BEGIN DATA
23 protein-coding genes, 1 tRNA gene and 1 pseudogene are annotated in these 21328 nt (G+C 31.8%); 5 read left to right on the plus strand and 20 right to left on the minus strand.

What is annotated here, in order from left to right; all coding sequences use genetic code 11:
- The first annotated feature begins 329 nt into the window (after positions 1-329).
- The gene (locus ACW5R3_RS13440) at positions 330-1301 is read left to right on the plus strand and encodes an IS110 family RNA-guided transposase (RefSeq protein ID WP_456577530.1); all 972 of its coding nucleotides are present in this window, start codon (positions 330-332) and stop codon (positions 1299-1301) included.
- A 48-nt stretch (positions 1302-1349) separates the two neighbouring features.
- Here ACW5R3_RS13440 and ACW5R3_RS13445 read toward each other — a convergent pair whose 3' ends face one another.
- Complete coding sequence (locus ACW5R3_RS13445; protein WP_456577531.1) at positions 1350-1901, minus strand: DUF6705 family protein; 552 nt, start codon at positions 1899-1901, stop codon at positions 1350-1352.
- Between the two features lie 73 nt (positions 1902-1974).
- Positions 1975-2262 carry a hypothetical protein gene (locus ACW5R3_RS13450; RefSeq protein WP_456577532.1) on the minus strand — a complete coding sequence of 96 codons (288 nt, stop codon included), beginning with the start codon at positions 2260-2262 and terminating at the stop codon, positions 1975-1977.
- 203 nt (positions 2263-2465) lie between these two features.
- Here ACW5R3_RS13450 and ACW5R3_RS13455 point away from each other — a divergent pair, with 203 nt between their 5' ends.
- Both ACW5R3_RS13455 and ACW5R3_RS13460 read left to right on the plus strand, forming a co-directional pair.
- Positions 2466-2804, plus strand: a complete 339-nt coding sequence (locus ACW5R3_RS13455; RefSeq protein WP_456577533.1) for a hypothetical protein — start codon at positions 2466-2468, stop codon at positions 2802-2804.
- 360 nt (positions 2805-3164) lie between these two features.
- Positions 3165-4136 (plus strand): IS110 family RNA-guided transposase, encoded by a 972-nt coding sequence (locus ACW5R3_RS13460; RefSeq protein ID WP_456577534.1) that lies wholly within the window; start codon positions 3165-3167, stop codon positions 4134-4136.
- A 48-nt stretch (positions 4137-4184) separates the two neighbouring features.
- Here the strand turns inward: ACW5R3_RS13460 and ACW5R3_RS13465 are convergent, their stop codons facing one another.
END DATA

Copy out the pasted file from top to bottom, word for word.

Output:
23 protein-coding genes, 1 tRNA gene and 1 pseudogene are annotated in these 21328 nt (G+C 31.8%); 5 read left to right on the plus strand and 20 right to left on the minus strand.

What is annotated here, in order from left to right; all coding sequences use genetic code 11:
- The first annotated feature begins 329 nt into the window (after positions 1-329).
- The gene (locus ACW5R3_RS13440) at positions 330-1301 is read left to right on the plus strand and encodes an IS110 family RNA-guided transposase (RefSeq protein ID WP_456577530.1); all 972 of its coding nucleotides are present in this window, start codon (positions 330-332) and stop codon (positions 1299-1301) included.
- A 48-nt stretch (positions 1302-1349) separates the two neighbouring features.
- Here ACW5R3_RS13440 and ACW5R3_RS13445 read toward each other — a convergent pair whose 3' ends face one another.
- Complete coding sequence (locus ACW5R3_RS13445; protein WP_456577531.1) at positions 1350-1901, minus strand: DUF6705 family protein; 552 nt, start codon at positions 1899-1901, stop codon at positions 1350-1352.
- Between the two features lie 73 nt (positions 1902-1974).
- Positions 1975-2262 carry a hypothetical protein gene (locus ACW5R3_RS13450; RefSeq protein WP_456577532.1) on the minus strand — a complete coding sequence of 96 codons (288 nt, stop codon included), beginning with the start codon at positions 2260-2262 and terminating at the stop codon, positions 1975-1977.
- 203 nt (positions 2263-2465) lie between these two features.
- Here ACW5R3_RS13450 and ACW5R3_RS13455 point away from each other — a divergent pair, with 203 nt between their 5' ends.
- Both ACW5R3_RS13455 and ACW5R3_RS13460 read left to right on the plus strand, forming a co-directional pair.
- Positions 2466-2804, plus strand: a complete 339-nt coding sequence (locus ACW5R3_RS13455; RefSeq protein WP_456577533.1) for a hypothetical protein — start codon at positions 2466-2468, stop codon at positions 2802-2804.
- 360 nt (positions 2805-3164) lie between these two features.
- Positions 3165-4136 (plus strand): IS110 family RNA-guided transposase, encoded by a 972-nt coding sequence (locus ACW5R3_RS13460; RefSeq protein ID WP_456577534.1) that lies wholly within the window; start codon positions 3165-3167, stop codon positions 4134-4136.
- A 48-nt stretch (positions 4137-4184) separates the two neighbouring features.
- Here the strand turns inward: ACW5R3_RS13460 and ACW5R3_RS13465 are convergent, their stop codons facing one another.